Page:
Purdue Pharma

Purdue Pharma, the maker of OxyContin, filed for Chapter 11 bankruptcy protection Sunday night, just days after striking a settlement with more than 2,000 local governments over its alleged role in creating and sustaining the deadly opioid crisis.

West Virginia University

In the late 1990s, the tobacco industry agreed to pay billions of dollars in fines to state governments to offset some of the medical costs associated with caring for the millions of Americans dealing with the effects of nicotine addiction. 

 

Inspired by the tobacco model, state and local governments came together in recent years to sue Purdue Pharma, manufacturer of the drug OxyContin, for its role in the opioid crisis. That lawsuit came to a tentative resolution Wednesday. 

Updated at 8 p.m. ET

The family that owns Purdue Pharma, maker of Oxycontin, has agreed to give up "the entire value" of the privately owned firm to settle claims that Purdue played a central role in the nation's deadly opioid epidemic.

That's according to a spokesperson for the firm, who detailed the Sackler family's offer in an email sent to NPR on Monday.

"Additionally, the Sacklers have offered $3 billion in cash as part of the global resolution," wrote Josephine Martin, Purdue Pharma's head of corporate affairs and communications.

Updated at 5:37 p.m. ET

Confronted with a torrent of lawsuits across the U.S., several major drug companies are in discussions with authorities to resolve thousands of opioid-related suits filed against them. A government source close to the negotiations tells NPR that Purdue Pharma, Johnson & Johnson, Endo International and Allergan are looking to cut deals.

oxycontin
Toby Talbot / Associated Press

Five more state attorney generals have announced they have filed suit against the manufacturer of the highly addictive opioid OxyContin and it’s former chief executive.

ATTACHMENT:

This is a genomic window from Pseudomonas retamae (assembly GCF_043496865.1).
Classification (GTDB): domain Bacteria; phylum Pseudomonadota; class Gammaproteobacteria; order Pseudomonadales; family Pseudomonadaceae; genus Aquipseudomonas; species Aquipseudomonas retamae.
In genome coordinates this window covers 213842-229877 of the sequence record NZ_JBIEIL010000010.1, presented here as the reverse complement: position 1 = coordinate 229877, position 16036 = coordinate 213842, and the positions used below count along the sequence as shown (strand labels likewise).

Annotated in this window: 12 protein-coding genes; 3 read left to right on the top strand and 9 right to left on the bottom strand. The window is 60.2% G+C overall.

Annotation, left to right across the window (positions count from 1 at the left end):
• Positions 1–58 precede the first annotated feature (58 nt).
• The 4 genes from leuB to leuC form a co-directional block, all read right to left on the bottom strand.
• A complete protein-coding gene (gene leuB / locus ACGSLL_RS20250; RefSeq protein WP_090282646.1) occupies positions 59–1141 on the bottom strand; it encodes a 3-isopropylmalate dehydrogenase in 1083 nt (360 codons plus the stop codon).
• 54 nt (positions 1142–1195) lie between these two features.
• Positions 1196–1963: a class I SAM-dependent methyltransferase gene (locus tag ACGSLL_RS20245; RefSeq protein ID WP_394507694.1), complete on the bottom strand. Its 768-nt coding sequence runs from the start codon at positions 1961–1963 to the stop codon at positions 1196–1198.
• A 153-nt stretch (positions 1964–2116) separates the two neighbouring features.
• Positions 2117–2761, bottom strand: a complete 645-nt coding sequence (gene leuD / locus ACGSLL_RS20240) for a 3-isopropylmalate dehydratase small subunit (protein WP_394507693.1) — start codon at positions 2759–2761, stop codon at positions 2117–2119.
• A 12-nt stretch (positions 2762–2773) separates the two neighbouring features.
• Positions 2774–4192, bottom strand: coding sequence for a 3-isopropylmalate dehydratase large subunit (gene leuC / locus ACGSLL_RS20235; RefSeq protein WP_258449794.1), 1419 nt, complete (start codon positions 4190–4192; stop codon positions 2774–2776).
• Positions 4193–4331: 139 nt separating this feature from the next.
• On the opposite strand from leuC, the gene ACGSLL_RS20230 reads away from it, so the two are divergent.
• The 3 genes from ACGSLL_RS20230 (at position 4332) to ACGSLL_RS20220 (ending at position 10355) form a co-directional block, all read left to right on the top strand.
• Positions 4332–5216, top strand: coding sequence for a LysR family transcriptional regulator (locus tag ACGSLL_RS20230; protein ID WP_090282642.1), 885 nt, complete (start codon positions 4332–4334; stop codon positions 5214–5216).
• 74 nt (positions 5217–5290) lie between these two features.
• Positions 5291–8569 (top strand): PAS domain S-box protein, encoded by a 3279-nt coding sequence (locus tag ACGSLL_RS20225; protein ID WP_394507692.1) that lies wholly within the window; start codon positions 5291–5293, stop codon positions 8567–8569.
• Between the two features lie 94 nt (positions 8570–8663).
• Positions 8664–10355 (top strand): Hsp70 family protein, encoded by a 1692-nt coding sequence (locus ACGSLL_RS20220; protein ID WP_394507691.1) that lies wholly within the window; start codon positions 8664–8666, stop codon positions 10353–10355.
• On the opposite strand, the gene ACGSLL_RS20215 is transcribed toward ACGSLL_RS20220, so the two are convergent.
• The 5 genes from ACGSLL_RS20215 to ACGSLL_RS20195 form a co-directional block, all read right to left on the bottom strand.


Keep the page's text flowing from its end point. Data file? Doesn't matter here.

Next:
West Virginia’s suit, announced Thursday by state Attorney General Patrick Morrisey, alleges that the Purdue Pharma used unlawful marketing tactics that fueled a scourge of opioid addiction and related deaths.

West Virginia University

Between 1999 and 2015, roughly 300,000 people in the United States died from opioid overdoses. And of the five states with the highest rates of drug overdose deaths in 2016, four were in Appalachia. 

In this week's episode of Inside Appalachia, we'll hear a special report from The Uncertain Hour, a podcast from American Public Media's Marketplace. Their investigation, which first aired in December, centered on a lesser-known but significant aspect of the opioid crisis: how Purdue Pharma marketed OxyContin, its highly addictive pain medication.

oxycontin
Toby Talbot / Associated Press

Between 1999 and 2015, roughly 300,000 people in the United States died from opioid overdoses. And of the five states with the highest rates of drug overdose deaths in 2016, four were in Appalachia. The opioid epidemic is killing our friends and neighbors.